Jump to content

The Lifecycle of Software Objects

From Wikipedia, the free encyclopedia
The Lifecycle of Software Objects
Hardcover edition
AuthorTed Chiang
Original titleThe Lifecycle of Software Objects
Cover artistChristian Pearce
GenreScience fiction novella
PublisherSubterranean Press
Publication date
Publication placeUnited States
Media typePrint (Hardcover)
Pages150 pp (first edition, hardback)
ISBN978-1-59606-317-4 (first edition, hardback)

The Lifecycle of Software Objects is a novella by American writer Ted Chiang, originally published in 2010 by Subterranean Press.[1] It focuses on the creation of digital entities and their growth as they are raised by human trainers over the course of many years. The novella received critical praise, winning the 2011 Locus Award for Best Novella and the 2011 Hugo Award for Best Novella.


Ana, a former zookeeper, begins working for software firm Blue Gamma. The firm is creating “digients”, or digital entities. The digients are designed by another Blue Gamma employee, Derek. They are relatively intelligent and have rudimentary speech; Blue Gamma begins to sell them as virtual pets.

Over the course of many years, Ana grows close to a digient named Jax. The digients become more intelligent and develop their own personalities and quirks. Eventually, Blue Gamma goes bankrupt. The digients are cut off from the wider internet. Derek and Ana disagree on the best way to raise funds to transfer the digients to a new system. Options include modifying their brain structures to serve as sexual companions for humans; using the digients as employees, or raising funds from sympathetic donors. Derek and Ana debate the nature of consent, experience, adulthood, and personhood with respect to the digients. With the consent of his digient, Derek sells the rights to a sex toy company. Ana plans to continue raising Jax, promising to discover what "adulthood" means for a digital being alongside him.

Major themes[edit]

Writing for the Los Angeles Review of Books, Joan Gordon writes that the novella explores interesting ethical questions including the meaning of consciousness. She also writes that the story explores the way in which "subjects – human or non-human – become enmeshed in and trapped by the capitalist system". The story explores this theme with digients who are treated both as company property and as individuals.[2]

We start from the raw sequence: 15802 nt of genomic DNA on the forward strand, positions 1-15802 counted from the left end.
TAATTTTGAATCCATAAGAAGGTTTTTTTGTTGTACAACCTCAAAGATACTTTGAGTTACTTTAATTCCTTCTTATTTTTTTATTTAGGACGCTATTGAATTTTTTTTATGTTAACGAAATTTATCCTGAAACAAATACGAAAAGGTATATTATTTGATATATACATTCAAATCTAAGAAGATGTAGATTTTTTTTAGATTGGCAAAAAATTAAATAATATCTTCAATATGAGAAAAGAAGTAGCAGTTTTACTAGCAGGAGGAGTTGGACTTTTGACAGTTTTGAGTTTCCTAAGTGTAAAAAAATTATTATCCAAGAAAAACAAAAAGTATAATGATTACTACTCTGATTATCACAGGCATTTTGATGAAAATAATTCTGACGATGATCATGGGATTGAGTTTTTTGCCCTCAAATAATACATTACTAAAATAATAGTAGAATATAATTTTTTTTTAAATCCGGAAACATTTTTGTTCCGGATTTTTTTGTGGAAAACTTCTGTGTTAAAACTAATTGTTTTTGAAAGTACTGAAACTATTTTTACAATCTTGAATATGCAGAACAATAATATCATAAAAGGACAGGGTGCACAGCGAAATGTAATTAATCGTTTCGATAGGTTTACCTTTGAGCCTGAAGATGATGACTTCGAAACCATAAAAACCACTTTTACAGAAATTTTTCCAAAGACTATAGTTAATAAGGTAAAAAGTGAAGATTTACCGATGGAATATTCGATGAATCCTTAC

Elizabeth Bear compared the raising of the digients to parenthood and pet ownership. The human caretakers must balance the digients' right to self-determination and choose how many mistakes that the digients should be allowed to make.[3]


Joan Gordon wrote that the tone of the novella is cool and that emotions are tamped down. This emotional distance allows the reader to take the novella's ethical questions more seriously.[2] Elizabeth Bear felt that the story's lack of physical grounding contributed to the feeling that it takes place in a virtual setting.[3]


This is Chiang's first novella released in hardcover.[citation needed] It is the second written work by Chiang that is long enough to stand alone, after The Merchant and the Alchemist's Gate.[4] The tale was later included in Chiang's second collection, Exhalation: Stories, released in 2019.

The Subterreanean Press edition of the novella features ten internal paintings and cover art by Weta Workshop artist Christian Pearce.[5] Each of the novella's ten chapters is preceded by a map designed by Jacob McMurray.

Reception and awards[edit]

Author Elizabeth Bear praised the work for its discussion of complex topics relating to artificial intelligence, calling it "very peculiar ... in the absolute best way possible".[3] Writing for Publishers Weekly, author Charles Stross praised the work, calling it a "very rare thing: a science fictional novel of ideas that delivers a real human impact".[4]

“The Lifecycle of Software Objects” won the 2011 Locus Award for Best Novella[6] and the 2011 Hugo Award for Best Novella.[7]


  1. ^ [1] Archived December 11, 2010, at the Wayback Machine
  2. ^ a b Joan Gordon (27 Apr 2012). "Winsome Ghosts in the Machine: Joan Gordon's "The Lifecycle of Software Objects"". Los Angeles Review of Books. Retrieved 13 May 2022.
  3. ^ a b c Elizabeth Bear (1 Sep 2010). "Your Tamagotchi misses you. (Being a review of Ted Chiang's The Lifecycle of Software Objects)". Tor.com. Retrieved 13 May 2022.
  4. ^ a b Charles Stross (21 June 2010). "Fiction Book Review: The Lifecycle of Software Objects by Ted Chiang". Publishers Weekly. Retrieved 13 May 2022.
  5. ^ "Christian Pearce". Christian Pearce. Retrieved 2014-02-16.
  6. ^ "Announcing the 2011 Locus Award Winners". Tor.com. 25 June 2011. Retrieved 16 Feb 2014.
  7. ^ "Announcing the 2011 Hugo Award Winners!". Tor.com. 21 Aug 2011. Retrieved 13 May 2022.

External links[edit]